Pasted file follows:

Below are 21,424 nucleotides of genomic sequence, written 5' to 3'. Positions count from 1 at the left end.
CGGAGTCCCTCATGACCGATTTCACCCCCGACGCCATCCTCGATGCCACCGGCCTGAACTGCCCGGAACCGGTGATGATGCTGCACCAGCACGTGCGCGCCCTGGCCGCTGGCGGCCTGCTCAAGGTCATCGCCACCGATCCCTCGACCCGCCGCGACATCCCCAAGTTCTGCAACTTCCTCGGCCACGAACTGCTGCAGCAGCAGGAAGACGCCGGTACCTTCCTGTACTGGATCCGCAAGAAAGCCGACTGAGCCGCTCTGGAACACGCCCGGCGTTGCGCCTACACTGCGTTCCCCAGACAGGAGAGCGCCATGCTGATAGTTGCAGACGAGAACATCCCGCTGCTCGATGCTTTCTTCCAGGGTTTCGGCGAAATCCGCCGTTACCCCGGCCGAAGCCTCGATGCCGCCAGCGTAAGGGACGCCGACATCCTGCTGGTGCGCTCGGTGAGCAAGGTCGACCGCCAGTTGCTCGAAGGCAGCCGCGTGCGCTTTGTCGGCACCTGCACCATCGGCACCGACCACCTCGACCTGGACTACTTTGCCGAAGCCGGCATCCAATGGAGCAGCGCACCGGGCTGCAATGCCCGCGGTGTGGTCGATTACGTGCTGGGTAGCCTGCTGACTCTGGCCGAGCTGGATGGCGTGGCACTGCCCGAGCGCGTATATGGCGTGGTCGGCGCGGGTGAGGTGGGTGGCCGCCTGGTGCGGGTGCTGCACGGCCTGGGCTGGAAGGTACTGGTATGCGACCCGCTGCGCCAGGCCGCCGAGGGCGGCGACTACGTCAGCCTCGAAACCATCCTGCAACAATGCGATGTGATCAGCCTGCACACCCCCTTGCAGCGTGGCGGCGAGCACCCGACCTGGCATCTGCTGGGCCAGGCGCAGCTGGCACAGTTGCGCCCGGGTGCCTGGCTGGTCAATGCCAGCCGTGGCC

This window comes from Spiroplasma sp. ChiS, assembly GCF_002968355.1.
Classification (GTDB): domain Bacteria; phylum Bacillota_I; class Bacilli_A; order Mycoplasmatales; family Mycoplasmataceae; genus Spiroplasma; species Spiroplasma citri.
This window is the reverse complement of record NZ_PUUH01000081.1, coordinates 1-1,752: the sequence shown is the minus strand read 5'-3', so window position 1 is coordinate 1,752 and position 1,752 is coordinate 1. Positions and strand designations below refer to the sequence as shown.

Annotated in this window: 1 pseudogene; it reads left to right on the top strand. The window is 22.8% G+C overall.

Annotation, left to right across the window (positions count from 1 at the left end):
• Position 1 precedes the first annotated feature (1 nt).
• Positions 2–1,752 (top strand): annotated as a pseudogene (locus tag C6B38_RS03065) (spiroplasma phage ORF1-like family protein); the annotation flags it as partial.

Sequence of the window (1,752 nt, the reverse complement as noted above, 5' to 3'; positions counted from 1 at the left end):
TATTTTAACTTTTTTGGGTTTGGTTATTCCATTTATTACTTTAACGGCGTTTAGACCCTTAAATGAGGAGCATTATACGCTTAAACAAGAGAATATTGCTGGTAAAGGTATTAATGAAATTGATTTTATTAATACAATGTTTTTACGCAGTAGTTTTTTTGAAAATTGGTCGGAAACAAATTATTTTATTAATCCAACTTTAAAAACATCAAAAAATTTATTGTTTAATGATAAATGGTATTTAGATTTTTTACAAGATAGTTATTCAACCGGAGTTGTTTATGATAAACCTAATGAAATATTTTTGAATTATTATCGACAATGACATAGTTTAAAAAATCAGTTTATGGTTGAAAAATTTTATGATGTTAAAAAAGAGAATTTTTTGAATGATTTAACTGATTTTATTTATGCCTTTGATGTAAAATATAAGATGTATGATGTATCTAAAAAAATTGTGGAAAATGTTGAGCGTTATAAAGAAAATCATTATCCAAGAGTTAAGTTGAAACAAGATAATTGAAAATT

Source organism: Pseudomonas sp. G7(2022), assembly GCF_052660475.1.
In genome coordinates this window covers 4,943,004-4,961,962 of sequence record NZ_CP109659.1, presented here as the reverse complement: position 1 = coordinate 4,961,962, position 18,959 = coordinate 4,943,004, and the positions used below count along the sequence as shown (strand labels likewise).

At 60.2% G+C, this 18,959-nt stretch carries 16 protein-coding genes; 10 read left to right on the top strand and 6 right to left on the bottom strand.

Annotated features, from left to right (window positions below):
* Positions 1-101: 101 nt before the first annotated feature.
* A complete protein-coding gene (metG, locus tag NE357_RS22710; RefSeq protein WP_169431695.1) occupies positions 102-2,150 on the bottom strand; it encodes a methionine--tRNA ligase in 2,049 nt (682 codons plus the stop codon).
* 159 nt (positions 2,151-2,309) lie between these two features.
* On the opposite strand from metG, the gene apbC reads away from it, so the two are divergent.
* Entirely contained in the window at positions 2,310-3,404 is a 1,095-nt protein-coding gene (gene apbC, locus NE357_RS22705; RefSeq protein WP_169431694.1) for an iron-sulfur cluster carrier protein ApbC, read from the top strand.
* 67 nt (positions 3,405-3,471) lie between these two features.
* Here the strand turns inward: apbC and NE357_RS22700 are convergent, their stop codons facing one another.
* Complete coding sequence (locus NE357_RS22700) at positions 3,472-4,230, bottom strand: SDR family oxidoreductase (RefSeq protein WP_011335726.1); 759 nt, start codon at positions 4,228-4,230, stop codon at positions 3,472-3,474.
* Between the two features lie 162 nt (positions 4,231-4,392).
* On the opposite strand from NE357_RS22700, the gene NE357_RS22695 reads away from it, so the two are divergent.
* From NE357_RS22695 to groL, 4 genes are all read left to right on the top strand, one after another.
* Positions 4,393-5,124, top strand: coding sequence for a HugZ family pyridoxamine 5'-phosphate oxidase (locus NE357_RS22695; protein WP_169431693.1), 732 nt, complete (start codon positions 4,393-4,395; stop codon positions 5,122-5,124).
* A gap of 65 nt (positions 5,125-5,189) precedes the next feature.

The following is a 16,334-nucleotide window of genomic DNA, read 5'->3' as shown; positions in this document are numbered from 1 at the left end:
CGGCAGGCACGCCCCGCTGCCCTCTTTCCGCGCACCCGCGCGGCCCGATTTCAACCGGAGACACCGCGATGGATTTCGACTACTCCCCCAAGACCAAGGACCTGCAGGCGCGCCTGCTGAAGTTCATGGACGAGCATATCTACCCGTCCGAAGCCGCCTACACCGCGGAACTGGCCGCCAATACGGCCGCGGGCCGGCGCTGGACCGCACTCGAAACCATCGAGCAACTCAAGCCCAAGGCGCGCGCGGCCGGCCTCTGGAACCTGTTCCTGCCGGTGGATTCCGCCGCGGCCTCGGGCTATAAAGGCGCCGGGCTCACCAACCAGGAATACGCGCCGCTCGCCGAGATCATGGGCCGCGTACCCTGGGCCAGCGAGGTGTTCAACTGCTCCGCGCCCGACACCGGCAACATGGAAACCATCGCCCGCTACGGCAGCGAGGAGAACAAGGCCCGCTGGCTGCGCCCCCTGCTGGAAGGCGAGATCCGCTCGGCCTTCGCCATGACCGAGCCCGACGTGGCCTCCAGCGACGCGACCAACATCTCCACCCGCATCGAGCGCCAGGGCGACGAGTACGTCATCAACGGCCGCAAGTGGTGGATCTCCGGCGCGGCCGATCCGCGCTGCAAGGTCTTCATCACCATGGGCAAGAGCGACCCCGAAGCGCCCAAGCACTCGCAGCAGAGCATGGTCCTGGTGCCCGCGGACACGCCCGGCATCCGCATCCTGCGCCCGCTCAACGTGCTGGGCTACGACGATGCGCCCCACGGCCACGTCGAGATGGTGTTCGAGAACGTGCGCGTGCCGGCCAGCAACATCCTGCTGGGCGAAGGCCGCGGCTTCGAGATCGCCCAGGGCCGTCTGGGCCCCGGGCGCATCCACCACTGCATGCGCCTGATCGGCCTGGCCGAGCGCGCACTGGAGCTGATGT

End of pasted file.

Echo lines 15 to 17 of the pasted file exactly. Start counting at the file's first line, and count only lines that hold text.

Annotated features, from left to right (window positions below):
* Positions 1-101: 101 nt before the first annotated feature.
* A complete protein-coding gene (metG, locus tag NE357_RS22710; RefSeq protein WP_169431695.1) occupies positions 102-2,150 on the bottom strand; it encodes a methionine--tRNA ligase in 2,049 nt (682 codons plus the stop codon).